“The Word” is the usual translation of the Greek word λογος (logos) but logos means more than just “word” Logos means something like speech or discourse or reason. Hence the word logic is derived from logos, as well as “ology” as in geology or biology. The Stoic philosophers used the word logos to refer to the divine Reason in their pantheistic belief system while the Hellenistic Jews identified logos with the wisdom or spirit of God. John follows the Jewish view by identifying the logos with God. Notice he also identifies light and life with God this is a theme found throughout his gospel and in the first letter of John.

There was a man sent from God whose name was John. He came as a witness to testify concerning that light, so that through him all might believe.He himself was not the light; he came only as a witness to the light. (John 1:6-8)

John the Baptist was not the Word. He was only a messenger.

The true light that gives light to everyone was coming into the world. 10 He was in the world, and though the world was made through him, the world did not recognize him. 11 He came to that which was his own, but his own did not receive him. 12 Yet to all who did receive him, to those who believed in his name, he gave the right to become children of God— 13 children born not of natural descent, nor of human decision or a husband’s will, but born of God.

14 The Word became flesh and made his dwelling among us. We have seen his glory, the glory of the one and only Son, who came from the Father, full of grace and truth. (John 1:9-14)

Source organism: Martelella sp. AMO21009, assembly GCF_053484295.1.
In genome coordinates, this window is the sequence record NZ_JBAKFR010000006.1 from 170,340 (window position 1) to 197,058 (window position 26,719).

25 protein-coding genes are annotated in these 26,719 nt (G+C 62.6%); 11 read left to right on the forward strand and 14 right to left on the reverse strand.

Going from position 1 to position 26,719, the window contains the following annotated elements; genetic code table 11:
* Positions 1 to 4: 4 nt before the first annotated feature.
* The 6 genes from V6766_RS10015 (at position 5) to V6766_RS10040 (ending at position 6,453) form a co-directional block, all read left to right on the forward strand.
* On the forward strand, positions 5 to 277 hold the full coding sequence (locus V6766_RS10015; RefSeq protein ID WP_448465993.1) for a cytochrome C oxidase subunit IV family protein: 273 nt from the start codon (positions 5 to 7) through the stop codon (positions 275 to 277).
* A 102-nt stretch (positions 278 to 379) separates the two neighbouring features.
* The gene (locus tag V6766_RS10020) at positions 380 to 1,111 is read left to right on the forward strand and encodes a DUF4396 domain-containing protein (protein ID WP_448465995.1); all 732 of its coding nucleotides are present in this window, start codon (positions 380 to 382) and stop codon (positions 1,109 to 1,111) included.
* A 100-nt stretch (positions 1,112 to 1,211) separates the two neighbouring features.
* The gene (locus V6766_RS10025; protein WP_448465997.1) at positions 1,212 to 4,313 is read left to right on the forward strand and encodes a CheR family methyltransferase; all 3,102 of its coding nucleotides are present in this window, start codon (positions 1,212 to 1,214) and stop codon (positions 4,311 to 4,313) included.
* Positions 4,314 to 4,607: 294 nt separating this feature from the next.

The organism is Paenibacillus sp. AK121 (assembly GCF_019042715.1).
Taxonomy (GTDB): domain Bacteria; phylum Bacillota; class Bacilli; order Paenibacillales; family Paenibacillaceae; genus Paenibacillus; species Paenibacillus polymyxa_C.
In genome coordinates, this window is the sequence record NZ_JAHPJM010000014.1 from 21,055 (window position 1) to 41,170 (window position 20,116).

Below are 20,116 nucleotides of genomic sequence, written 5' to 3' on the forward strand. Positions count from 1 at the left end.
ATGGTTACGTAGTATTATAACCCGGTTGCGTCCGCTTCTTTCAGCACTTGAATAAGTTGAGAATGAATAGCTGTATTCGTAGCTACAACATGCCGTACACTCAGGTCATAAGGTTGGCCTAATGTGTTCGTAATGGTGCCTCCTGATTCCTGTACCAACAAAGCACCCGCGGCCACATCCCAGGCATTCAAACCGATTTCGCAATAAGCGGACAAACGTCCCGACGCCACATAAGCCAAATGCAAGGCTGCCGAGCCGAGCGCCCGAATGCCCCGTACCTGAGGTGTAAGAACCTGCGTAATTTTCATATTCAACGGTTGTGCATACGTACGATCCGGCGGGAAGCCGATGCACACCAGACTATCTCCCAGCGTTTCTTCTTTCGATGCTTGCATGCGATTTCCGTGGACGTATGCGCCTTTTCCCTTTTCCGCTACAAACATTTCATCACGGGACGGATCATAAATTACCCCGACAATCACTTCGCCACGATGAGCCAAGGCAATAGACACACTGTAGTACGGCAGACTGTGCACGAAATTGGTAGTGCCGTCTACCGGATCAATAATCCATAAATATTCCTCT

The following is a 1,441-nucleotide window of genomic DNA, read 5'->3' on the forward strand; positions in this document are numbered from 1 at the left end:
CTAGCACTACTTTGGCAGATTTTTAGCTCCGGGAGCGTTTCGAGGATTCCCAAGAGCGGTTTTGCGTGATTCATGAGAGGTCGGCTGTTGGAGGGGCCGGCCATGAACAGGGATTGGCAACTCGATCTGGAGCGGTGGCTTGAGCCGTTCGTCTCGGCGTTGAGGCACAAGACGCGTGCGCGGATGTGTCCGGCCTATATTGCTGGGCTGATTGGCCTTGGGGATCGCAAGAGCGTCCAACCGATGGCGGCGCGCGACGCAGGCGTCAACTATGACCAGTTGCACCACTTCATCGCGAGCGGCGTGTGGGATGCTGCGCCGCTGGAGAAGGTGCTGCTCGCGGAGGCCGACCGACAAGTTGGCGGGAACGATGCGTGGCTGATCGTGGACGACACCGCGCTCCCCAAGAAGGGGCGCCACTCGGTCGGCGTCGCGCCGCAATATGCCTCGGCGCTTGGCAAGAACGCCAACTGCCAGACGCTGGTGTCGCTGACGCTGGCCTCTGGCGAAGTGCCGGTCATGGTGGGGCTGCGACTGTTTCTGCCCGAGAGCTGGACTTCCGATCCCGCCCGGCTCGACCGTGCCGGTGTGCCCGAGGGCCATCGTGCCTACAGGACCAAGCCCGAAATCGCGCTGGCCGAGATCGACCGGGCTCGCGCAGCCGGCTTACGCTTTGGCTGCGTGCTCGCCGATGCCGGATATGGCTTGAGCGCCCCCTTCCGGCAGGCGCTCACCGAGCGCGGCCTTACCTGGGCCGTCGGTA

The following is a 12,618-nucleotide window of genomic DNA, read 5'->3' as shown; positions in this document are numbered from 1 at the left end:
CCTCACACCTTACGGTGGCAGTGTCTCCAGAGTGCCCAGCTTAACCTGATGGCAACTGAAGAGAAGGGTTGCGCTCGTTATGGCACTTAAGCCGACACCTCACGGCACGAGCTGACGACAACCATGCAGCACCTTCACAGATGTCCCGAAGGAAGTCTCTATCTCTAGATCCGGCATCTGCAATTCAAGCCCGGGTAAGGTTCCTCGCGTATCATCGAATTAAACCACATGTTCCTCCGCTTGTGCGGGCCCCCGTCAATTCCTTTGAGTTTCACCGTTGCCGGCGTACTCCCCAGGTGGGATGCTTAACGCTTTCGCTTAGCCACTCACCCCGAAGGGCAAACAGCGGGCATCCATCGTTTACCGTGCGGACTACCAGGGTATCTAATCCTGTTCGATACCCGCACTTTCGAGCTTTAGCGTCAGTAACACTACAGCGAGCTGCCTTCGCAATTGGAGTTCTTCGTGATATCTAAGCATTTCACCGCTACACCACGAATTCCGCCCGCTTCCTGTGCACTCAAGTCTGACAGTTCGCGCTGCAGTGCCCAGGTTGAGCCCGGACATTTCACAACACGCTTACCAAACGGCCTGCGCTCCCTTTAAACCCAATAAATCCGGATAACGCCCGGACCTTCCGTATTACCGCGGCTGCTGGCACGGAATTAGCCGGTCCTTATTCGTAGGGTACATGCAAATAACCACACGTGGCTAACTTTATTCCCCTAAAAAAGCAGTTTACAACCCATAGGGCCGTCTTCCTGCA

The Word became flesh. But who was the Word or the Son.

15 (John testified concerning him. He cried out, saying, “This is the one I spoke about when I said, ‘He who comes after me has surpassed me because he was before me.’”) 16 Out of his fullness we have all received grace in place of grace already given. 17 For the law was given through Moses; grace and truth came through Jesus Christ. 18 No one has ever seen God, but the one and only Son, who is himself God and is in closest relationship with the Father, has made him known. (John 1:15-18)

The Word made flesh was Jesus Christ. Of the four gospels, John most emphasizes the divine nature of Jesus, even to the  point of omitting incidents that show any weakness on the part of Jesus. John does not mention Jesus’s temptation in the desert by the Devil after being baptized by John the Baptist nor does he show Jesus’s agony at the Garden of Gethsemane. There is no cry of despair from the cross. Jesus is alway shown as being calm and in control of events.

It may be that John wanted to emphasize the divinity of Jesus as a rebuttal to those who either believed that Jesus, while the Messiah was merely human and those who held that Jesus  was born human but had been adopted as the Son at his baptism or at some other time. John states that Jesus has existed since before time began as the eternal Word of God. At the same time, John firmly rejects the other extreme that Jesus did not really have a body made of matter but only seemed to be flesh. This idea was held by many Gnostics who taught that physical matter was an inferior substance to the spiritual realm, created by an inferior, and perhaps evil, deity. Jesus Christ, being a emissary from the higher God could not have a body made of mere flesh. John asserts that the the Word was made flesh and that really did have a body and really did eat and sleep.

It is curious that both these heresies are still found today, clothed in modern garb. Many liberal theologians cannot believe in the divinity of Jesus and insist that he was merely a great moral teacher. There are some Atheists who insist that Jesus never really existed in the physical realm but only as a myth. Maybe there really is nothing new under the Sun.

Tomorrow we celebrate the Word made flesh, the birth of our Saviour Jesus Christ.